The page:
Professor Griggs spoke on the sciene of climate change, I spoke on the economics of climate change, A/Prof. Carey spoke on the health effects of climate change, and Senator di Natale – who was busy and missed most of our speeches – spoke across all three topics.

The text of my speech is below.

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Explainer: East coast gas price rises

In their currently-running determination for retail gas prices, IPART has received proposed price increases of 20% from gas retailers AGL and Origin. (The Independent Pricing and Regulatory Tribunal, IPART, is the body that regulates energy prices in New South Wales.) Other states are expected to face similar price rises.

A 20% rise in prices over a single year is significant, and unlike electricity price rises in recent years it has little to do with network investment. Here’s what’s going on, from the ground up (if you’ll excuse the pun):

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Cost of living decreases if carbon price repealed?

I was asked this week to pull together some information on what effects the Federal Coalition’s repeal of the carbon price could have on households, specifically as regards their income and expenses (excluding environmental costs/benefits), with the background of whether any cost of living decreases could be used to justify cutting back on other welfare programs. This is only a very quick analysis (and I’ve doubtlessly missed some more rigorous analysis that others have done), but my short answer is that cutting welfare programs due to an abolition of the carbon price is a bad idea.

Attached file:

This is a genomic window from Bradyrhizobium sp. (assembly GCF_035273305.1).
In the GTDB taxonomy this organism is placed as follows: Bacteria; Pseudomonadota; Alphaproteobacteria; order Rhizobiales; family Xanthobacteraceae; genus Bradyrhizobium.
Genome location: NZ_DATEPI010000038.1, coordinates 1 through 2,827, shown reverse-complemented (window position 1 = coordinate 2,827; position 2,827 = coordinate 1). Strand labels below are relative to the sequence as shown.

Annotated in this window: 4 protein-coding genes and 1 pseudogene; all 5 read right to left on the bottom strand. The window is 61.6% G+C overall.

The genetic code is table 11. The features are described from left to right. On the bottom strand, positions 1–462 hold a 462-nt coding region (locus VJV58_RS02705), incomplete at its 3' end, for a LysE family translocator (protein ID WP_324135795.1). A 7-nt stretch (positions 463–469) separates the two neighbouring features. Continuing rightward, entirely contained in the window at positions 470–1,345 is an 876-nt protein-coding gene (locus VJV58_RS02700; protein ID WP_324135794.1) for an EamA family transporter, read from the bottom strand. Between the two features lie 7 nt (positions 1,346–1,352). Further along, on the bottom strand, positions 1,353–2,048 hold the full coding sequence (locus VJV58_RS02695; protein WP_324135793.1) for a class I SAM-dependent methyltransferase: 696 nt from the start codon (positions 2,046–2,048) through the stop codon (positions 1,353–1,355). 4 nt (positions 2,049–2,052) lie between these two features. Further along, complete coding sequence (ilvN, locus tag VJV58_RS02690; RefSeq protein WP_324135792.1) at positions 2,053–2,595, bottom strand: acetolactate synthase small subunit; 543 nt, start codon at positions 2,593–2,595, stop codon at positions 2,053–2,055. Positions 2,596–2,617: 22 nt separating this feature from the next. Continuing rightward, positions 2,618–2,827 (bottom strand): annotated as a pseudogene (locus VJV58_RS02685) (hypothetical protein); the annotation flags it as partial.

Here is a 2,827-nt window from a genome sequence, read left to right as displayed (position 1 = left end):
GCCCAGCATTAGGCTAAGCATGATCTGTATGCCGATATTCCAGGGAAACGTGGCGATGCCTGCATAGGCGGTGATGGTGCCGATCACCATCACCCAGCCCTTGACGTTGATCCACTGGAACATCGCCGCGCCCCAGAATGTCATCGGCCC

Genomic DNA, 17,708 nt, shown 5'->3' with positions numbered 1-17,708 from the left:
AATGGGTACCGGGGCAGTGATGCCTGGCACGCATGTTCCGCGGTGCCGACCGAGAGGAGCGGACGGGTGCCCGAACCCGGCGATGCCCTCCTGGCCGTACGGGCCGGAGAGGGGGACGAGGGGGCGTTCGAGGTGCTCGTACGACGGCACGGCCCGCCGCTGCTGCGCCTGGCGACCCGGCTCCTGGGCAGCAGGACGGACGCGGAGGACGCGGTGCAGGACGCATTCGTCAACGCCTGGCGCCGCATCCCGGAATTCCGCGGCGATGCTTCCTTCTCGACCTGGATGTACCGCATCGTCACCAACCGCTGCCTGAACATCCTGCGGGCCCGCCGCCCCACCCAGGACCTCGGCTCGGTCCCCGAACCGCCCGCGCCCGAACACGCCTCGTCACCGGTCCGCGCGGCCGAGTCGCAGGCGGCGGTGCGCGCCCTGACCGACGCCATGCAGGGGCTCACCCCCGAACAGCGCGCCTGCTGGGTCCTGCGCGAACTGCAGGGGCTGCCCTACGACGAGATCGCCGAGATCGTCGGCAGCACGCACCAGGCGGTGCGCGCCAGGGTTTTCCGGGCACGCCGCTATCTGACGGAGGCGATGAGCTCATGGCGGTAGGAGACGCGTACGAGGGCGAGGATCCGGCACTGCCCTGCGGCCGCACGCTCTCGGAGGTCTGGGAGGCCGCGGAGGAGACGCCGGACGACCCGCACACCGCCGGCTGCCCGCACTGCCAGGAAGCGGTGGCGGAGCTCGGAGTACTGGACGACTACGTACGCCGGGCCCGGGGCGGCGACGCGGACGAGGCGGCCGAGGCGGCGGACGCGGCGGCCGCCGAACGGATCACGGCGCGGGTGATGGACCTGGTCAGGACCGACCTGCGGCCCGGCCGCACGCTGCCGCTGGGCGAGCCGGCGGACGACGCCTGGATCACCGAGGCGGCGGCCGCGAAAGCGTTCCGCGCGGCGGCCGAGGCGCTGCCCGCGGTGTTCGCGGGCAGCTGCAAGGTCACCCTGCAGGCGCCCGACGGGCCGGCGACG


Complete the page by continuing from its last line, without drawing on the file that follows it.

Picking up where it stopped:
The most recent and comprehensive source of information on this is the Clean Energy Legislation (Carbon Tax Repeal) Bill 2013 Explanatory Memorandum. I’ve only skimmed it, but the gist is:

  • The carbon price will be removed
  • Household compensation will be kept at current levels, but no longer increased
  • The ACCC will have new powers to investigate failure to pass through carbon price reductions for regulated supply (i.e. gas and electricity)

Taking these in turn: